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Cancer Care: Clinical Trials & Research


Penn Vet Cancer-Related Clinical Trials

Penn Vet researchers strive to improve the prevention, diagnosis, and treatment of cancer in animals through novel therapies that may one day offer cancer patients, canine and human alike, a viable alternative or complementary treatment to traditional therapies.

Mason Lab: Golden Retriever lymphoma study

Apr 24, 2013, 14:33 PM
Short description:
The Mason lab at the University of Pennsylvania School of Veterinary Medicine is investigating the possibility that a gammaherpesvirus can infect dogs and may contribute to lymphoma.
The Mason lab at the University of Pennsylvania School of Veterinary Medicine is investigating the possibility that a gammaherpesvirus can infect dogs and may contribute to lymphoma, a type of cancer. The virus is thought to be highly similar to Epstein-Barr Virus that infects the majority of humans.

In most humans, infection is asymptomatic (no clinical signs), but in a very small subset of people, the virus is associated with lymphomas. Mason’s lab has shown that some dogs (like people) can be infected with an EBV-like virus and that this appears to be associated with lymphoma in some cases (Evidence of an oncogenic gammaherpesvirus in domestic dogs. Huang et al. Virology. 2012 Mar 7).

Using a relatively simple blood test, Mason’s lab can determine whether dogs have been exposed to an EBV-like virus. They now aim to screen approximately 500 healthy Golden Retriever dogs between 6 and 8 years of age to determine whether they are infected with the virus. Participating dogs will be evaluated every 6 months for 2 years to determine whether the presence of increasing amounts of virus and antibodies to the virus predicts which dogs many go on to develop lymphoma.

The study aims to provide very important information about a possible environmental cause of cancer and may lead to future anti-viral therapies for cancer. This study is supported by the National Institutes of Health.

We invite All Owners of Golden Retrievers to Take Part in This Study

All owners of healthy Golden Retrievers are invited to participate in an unprecedented study to investigate the possibility that a particular virus (a gammaherpesvirus) can infect Golden Retriever dogs and that this infection contributes to the development of lymphoma in some dogs.

Eligibility

If you have a healthy Golden Retriever dog that has not been previously diagnosed with cancer, and is between 6 and 8 years of age you may be eligible to participate in this study. Complete information regarding the study and study eligibility can be found on the consent form (download below).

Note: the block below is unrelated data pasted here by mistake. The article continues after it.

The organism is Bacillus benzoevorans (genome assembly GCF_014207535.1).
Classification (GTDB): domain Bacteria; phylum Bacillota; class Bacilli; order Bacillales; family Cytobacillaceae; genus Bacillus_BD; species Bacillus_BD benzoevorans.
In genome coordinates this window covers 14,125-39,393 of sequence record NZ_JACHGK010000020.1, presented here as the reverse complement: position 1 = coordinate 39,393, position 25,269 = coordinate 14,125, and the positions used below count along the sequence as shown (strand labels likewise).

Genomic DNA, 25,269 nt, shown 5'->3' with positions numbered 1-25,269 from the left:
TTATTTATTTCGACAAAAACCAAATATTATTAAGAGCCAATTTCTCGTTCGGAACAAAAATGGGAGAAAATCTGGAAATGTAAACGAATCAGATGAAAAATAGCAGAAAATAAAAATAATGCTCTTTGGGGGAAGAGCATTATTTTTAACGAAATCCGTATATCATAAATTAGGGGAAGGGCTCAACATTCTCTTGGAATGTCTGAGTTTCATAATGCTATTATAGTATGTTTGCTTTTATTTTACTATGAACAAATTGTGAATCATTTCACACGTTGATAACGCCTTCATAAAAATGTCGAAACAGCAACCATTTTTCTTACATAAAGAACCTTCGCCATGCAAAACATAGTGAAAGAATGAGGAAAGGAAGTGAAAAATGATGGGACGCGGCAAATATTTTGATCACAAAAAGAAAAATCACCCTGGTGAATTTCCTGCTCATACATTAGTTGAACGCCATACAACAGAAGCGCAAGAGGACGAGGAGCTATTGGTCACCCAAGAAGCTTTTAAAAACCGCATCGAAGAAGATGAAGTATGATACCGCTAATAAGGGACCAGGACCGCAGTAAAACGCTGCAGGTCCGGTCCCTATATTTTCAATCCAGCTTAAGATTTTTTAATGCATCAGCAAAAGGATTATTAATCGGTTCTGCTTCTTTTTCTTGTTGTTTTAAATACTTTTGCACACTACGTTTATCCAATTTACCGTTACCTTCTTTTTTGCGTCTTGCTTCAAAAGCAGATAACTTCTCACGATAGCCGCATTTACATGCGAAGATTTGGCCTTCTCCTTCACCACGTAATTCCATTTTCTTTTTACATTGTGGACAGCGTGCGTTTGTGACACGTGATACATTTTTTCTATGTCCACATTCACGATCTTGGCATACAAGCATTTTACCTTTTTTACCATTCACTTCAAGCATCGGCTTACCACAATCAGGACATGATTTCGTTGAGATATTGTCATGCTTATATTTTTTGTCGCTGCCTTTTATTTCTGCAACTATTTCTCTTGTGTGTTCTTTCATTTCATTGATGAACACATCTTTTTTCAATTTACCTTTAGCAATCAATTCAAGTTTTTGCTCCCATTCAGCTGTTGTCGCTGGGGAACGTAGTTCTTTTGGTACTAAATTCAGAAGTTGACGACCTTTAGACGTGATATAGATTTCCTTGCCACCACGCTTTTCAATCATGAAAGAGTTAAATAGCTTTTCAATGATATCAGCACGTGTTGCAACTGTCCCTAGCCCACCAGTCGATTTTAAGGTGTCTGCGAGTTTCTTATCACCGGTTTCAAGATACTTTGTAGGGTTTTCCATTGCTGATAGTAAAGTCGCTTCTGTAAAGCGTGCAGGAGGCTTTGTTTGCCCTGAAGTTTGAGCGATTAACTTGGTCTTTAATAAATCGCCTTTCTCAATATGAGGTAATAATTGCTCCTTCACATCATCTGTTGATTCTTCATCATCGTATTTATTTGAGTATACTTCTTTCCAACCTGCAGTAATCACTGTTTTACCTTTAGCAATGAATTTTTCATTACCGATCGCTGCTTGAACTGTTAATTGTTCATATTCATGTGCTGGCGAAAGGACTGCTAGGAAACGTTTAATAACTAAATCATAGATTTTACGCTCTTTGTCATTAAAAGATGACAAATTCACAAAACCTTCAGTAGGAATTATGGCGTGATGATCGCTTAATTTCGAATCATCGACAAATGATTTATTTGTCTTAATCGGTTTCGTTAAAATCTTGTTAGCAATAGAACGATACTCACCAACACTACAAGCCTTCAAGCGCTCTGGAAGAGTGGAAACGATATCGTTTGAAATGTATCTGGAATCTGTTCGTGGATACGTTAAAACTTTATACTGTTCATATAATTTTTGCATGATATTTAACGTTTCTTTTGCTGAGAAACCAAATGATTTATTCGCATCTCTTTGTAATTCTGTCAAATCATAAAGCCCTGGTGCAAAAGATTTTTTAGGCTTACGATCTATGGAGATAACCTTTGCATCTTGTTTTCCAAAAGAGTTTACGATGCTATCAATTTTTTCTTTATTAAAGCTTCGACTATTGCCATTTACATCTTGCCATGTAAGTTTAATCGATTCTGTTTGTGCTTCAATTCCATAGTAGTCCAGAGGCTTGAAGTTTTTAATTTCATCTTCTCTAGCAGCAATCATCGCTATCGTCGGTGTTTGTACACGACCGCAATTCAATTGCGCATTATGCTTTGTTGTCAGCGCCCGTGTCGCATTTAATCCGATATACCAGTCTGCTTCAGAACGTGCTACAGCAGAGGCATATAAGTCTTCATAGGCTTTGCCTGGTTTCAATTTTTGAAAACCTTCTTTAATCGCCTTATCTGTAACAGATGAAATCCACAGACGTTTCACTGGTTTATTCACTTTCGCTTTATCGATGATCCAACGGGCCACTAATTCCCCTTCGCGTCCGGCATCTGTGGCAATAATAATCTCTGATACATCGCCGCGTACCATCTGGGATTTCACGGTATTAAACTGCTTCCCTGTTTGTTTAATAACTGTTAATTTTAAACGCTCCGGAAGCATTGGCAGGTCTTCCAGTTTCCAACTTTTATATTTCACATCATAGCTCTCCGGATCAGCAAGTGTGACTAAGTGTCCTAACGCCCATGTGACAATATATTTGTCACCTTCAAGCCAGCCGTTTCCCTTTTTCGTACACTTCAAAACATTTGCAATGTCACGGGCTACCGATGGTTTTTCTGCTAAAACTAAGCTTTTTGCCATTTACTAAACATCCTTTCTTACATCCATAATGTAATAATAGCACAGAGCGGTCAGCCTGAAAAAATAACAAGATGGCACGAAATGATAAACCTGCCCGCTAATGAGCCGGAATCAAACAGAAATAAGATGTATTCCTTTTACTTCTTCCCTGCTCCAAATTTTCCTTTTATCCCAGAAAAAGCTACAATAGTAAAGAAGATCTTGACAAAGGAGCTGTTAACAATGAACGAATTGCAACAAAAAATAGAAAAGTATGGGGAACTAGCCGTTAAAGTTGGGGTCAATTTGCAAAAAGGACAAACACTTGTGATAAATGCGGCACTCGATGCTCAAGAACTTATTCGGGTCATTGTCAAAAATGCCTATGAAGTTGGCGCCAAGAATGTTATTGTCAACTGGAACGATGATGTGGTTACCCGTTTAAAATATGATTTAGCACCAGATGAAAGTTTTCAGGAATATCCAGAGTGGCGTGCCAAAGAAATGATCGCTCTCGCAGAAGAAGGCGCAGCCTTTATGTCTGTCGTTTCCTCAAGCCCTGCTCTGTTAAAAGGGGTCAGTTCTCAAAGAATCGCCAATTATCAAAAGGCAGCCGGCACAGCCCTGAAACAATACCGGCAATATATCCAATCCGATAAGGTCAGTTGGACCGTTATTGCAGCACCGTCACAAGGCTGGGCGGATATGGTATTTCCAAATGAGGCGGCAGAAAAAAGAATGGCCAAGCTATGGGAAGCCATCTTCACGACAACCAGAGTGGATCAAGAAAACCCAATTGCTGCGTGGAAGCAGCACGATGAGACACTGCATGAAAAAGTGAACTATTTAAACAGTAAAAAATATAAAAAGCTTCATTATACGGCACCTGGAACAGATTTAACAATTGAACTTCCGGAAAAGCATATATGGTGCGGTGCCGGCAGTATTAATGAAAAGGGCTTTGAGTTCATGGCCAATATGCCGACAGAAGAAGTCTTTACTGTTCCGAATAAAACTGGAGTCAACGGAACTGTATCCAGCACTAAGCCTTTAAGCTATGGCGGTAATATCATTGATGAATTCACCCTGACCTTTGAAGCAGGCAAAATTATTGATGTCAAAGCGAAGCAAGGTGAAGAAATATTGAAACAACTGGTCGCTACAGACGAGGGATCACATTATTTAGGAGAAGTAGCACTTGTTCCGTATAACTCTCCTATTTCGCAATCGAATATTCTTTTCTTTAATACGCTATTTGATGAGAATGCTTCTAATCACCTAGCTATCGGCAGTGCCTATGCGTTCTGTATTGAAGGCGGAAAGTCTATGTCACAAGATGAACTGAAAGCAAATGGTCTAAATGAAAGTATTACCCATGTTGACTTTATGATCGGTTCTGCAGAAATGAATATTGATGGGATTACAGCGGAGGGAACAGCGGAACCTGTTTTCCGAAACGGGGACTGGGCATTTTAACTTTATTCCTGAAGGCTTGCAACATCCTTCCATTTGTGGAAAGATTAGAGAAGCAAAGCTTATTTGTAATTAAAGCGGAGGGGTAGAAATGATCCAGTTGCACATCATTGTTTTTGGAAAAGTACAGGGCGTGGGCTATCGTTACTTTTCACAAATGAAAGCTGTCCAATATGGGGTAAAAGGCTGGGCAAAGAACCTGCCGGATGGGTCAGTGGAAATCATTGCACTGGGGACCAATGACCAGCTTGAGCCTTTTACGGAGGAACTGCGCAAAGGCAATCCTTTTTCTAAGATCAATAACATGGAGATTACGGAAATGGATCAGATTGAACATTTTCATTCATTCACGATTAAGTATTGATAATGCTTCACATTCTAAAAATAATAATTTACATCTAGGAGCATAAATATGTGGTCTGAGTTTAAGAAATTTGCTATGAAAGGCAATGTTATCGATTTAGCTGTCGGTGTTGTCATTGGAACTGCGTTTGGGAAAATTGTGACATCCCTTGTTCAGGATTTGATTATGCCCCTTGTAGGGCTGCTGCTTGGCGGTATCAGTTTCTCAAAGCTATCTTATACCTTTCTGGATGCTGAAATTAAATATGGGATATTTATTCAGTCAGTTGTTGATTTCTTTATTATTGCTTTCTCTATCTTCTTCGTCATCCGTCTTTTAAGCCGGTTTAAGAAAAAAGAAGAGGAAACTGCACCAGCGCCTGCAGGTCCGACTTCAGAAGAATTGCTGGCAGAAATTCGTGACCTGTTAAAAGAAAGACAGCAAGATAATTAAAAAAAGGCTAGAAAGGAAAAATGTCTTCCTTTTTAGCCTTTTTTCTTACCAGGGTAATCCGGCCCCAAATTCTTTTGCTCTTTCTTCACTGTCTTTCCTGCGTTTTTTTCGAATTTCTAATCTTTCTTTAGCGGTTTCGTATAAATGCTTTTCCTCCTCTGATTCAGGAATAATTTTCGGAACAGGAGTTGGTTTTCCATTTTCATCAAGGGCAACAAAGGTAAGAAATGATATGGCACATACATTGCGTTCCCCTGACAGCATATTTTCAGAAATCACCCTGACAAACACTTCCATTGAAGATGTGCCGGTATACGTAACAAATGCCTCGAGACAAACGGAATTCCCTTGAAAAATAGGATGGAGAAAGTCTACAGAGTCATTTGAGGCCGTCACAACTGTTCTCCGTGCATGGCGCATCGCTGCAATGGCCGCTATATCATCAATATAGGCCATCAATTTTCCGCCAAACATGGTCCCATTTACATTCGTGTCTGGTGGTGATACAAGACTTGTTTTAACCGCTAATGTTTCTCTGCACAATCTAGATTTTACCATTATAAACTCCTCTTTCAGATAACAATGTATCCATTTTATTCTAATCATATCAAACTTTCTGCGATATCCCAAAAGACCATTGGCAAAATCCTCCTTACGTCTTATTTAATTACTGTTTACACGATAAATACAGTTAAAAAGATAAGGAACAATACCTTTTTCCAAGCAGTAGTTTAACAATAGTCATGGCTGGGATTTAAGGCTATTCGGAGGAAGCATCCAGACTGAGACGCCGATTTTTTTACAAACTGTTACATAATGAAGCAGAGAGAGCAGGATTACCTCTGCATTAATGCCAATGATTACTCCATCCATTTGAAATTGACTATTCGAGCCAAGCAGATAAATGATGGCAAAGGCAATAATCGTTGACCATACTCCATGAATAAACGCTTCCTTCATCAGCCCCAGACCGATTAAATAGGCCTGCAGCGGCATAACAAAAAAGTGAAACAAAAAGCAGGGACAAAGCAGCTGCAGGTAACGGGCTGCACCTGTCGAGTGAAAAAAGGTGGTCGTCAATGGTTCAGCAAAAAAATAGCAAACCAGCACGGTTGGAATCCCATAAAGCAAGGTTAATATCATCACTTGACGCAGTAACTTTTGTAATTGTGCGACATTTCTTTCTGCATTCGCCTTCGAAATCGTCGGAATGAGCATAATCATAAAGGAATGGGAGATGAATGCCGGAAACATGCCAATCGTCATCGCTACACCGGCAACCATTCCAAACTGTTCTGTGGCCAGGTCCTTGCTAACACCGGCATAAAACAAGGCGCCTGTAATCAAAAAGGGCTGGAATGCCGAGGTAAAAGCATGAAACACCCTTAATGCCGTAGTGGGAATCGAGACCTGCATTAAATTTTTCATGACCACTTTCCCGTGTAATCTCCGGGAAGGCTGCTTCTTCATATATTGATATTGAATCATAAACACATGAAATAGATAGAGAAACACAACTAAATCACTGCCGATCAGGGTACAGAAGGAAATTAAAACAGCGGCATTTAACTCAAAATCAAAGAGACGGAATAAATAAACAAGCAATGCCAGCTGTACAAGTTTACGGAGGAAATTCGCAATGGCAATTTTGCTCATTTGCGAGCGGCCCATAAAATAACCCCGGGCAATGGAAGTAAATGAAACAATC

Samples Required for the Study

The study involves taking a blood sample from your dog once every six months for two years.

 If your dog develops lymphoma while on the study, a biopsy of the malignant lymph node tissue will be taken and used to confirm the diagnosis and determine whether this virus is involved in the tumor. 

Blood samples and lymph node biopsies can be taken at your local veterinarian and sent to the University of Pennsylvania School of Veterinary Medicine.

About Costs:

Please note that we do not have funds to cover any costs associated with visits to your veterinarian or costs associated with lymph node biopsies or blood samples. Funds are available to pay for shipping of samples to UPenn from your local veterinarian and for all laboratory tests that look for the virus in the blood and in any tumor tissue.

Study Participant Information for Golden Retriever Dogs

If you would like to participate in the study, please download:

  • the consent form (PDF)
  • the examination form and sample submission instructions (PDF)

Take these to your veterinarian. Please complete the consent form and ask your veterinarian to complete the examination form.

Both forms should be submitted to UPenn with your samples.

All samples should be sent overnight to the following address:

Attention: Dr. Nicola Mason
Room 335, Hill Pavilion
University of Pennsylvania
School of Veterinary Medicine
380 South University Avenue

Philadelphia, PA 19107

Contact Information

Golden Retriever owners may also contact Rhonda Hovan (GRCA Health Committee member) by telephone at 330-668-0044 or 330-338-4236 (cell) or by e-mail at RhondaHovan@aol.com.

Related Resources

Support Canine Cancer Research

If you would like to contribute to canine cancer research in the Mason laboratory, please send your check made payable to the Trustees of the University of Pennsylvania and note that it should be designated to the Mason Cancer Research Fund. Please mail to:

Office of Advancement
Penn Vet
University of Pennsylvania
3800 Spruce Street, Suite 172E
Philadelphia, PA 19104
clinical-trial-animals:
  • Dogs

Veterinary Clinical Investigations Center

An important component to providing the finest and most cutting-edge cancer care available to pets is Ryan Hospital’s close working relationship with the Veterinary Clinical Investigations Center (VCIC), converging science and medicine, and transferring the latest research directly to the patient.

Penn Vet, Veterinary Clinical Investigations CenterPenn Vet’s VCIC reaches out to veterinary clinics in the Philadelphia metropolitan area to offer patients access to cutting-edge clinical trials. These trials can offer owners potential diagnostic and treatment options that are not available anywhere else locally or even nationally for their pet. The VCIC provides nursing staff that dedicate 100% of their effort to helping owners and their pets navigate the course of enrolling in a clinical trial, offering them state-of-the-art care, while informing science for the benefit of future generations of pets and people alike.

The veterinary nurses that staff this center are certified veterinary technicians with training in the management of clinical trials including Good Clinical Practice. Through the VCIC, the high volume, high quality veterinary care of Ryan Hospital is integrated with the scientific methodology of clinical trials to design, implement, and analyze veterinary clinical studies unlike any other institution.